By Liz Shepherd
INDIANAPOLIS — The Indiana Supreme Court Disciplinary Commission has filed misconduct charges against Attorney General Todd Rokita after he made public statements about an investigation against a physician prior to an administrative complaint being filed.
The disciplinary commission, which is responsible for investigating claims of misconduct against Indiana lawyers, filed the claim on Monday, Sept. 18.
According to the complaint, the investigation began after comments Rokita made on a Fox News television show in July 2022. The comments were about Dr. Caitlin Bernard, an Indiana physician who performed an abortion on a 10-year-old child from Ohio.
During a televised interview with Jesse Watters, Rokita said evidence against Bernard was being gathered and noted an active investigation.
Aside from disclosing this information on television, Rokita also made additional public statements about the matter.
A letter Rokita sent to Governor Eric Holcomb requesting Holcomb provide the attorney general’s office with records relating to the Bernard investigation was made public by Rokita. He also issued a press release about the investigation and discussed the subject three additional times in September 2022.
Indiana Code 25-1-7-10(a) states “all complaints and information pertaining to the complaints [of a medical professional] shall be held in strict confidence until the attorney general files notice with the board of the attorney general’s intent to prosecute the licensee.”
When Rokita made all of his public statements about Bernard, the attorney general’s office had not yet filed notice with the Indiana Medical Licensing Board of its intent to prosecute Bernard’s license. A complaint was not officially filed against Bernard until Nov. 30, 2022.
The disciplinary commission states Rokita violated the confidentiality requirements of the aforementioned state code by publicly speaking about the investigation against Bernard prior to an administrative complaint being filed.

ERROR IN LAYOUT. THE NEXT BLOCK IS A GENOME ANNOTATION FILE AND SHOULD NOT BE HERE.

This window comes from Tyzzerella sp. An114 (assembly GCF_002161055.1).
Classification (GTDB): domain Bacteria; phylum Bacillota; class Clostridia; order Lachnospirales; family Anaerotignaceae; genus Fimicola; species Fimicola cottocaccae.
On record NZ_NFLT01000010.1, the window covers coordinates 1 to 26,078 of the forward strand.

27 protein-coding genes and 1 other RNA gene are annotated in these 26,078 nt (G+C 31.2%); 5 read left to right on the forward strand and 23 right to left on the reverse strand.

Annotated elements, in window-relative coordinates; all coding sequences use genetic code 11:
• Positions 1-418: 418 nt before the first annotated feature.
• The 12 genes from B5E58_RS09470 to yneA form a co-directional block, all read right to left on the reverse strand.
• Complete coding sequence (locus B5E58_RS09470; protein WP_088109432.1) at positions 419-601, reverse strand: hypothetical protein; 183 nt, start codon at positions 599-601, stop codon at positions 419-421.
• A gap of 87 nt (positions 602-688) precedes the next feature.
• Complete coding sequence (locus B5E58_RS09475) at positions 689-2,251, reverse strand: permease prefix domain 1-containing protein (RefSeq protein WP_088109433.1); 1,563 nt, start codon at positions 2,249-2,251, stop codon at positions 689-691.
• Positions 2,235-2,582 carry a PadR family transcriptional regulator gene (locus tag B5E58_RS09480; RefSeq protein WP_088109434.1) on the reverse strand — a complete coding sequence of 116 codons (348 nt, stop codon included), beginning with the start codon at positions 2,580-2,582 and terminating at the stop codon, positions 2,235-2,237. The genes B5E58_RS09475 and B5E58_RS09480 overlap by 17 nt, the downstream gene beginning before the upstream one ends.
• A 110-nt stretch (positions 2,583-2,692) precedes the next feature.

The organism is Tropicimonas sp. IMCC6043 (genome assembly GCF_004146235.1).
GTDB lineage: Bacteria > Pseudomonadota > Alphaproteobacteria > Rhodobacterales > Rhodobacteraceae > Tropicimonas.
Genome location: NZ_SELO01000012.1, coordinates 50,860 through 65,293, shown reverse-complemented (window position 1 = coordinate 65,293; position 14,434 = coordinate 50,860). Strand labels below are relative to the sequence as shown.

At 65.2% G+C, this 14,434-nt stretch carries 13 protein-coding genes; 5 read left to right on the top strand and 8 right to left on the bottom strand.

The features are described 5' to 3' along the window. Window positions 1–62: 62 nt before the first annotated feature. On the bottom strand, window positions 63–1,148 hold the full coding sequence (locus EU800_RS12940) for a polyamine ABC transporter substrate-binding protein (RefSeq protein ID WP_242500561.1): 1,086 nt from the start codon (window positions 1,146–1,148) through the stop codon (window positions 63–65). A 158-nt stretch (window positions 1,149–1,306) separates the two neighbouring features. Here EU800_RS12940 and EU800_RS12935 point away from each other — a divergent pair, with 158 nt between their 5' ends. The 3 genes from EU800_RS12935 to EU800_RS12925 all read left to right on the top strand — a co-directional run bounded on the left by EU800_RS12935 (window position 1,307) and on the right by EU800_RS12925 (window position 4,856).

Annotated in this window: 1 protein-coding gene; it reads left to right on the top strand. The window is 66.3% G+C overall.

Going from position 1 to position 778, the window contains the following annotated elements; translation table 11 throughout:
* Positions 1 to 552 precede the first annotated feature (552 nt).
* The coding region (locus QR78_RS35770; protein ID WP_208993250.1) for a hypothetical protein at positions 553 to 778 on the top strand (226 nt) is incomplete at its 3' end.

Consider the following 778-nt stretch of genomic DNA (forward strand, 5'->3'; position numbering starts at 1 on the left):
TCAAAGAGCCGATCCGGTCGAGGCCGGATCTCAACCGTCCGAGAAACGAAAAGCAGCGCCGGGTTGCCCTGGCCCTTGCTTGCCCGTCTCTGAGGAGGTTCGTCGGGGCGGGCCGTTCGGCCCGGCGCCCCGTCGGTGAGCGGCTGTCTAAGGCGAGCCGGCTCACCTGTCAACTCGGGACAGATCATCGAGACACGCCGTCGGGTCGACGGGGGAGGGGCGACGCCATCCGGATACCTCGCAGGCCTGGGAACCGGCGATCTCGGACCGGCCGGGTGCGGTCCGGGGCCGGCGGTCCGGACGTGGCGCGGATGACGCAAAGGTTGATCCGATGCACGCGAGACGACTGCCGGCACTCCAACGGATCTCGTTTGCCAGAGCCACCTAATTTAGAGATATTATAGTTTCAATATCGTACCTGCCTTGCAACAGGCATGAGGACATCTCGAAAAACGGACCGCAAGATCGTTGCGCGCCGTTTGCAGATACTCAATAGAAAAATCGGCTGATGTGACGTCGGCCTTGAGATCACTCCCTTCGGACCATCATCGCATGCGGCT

Court documents also state Rokita caused “irreparable harm to Dr. Bernard’s reputational and professional image” and “burdened the court system and caused additional systems and logistical issues for the Medical Licensing Board to navigate” by breaching confidentiality requirements.
For lawyers, Indiana’s rules of professional conduct state lawyers “shall not make any extrajudicial statement that the lawyer knows or reasonably should know will be disseminated by means of public communication and will have a substantial likelihood of materially prejudicing an adjudicative proceeding in the matter.”
Rokita is charged with three counts of violating the rules of professional conduct.
Adrienne Meiring, the disciplinary commission’s executive director, is requesting Rokita be disciplined as warranted for professional misconduct.
Rokita has publicly responded to the complaint in a press release.
“Hoosiers, in the largest number on record, elected me attorney general because they knew they were getting a passionate fighter who — like them — is beating back the culture of death, grievance and transanity being pushed by radicals in workplaces, schools, media and government,” said Rokita.
“This work certainly includes vindicating vulnerable children for having their privacy rights unlawfully violated — without consent — by healthcare providers to further their political agenda and their ‘bottom line.’ I won’t stop in this and my other work.”
“We will continue defending Indiana’s laws and ensure that licensed medical professionals and other healthcare providers are held accountable when they violate their patients’ privacy and fail to obtain consent.”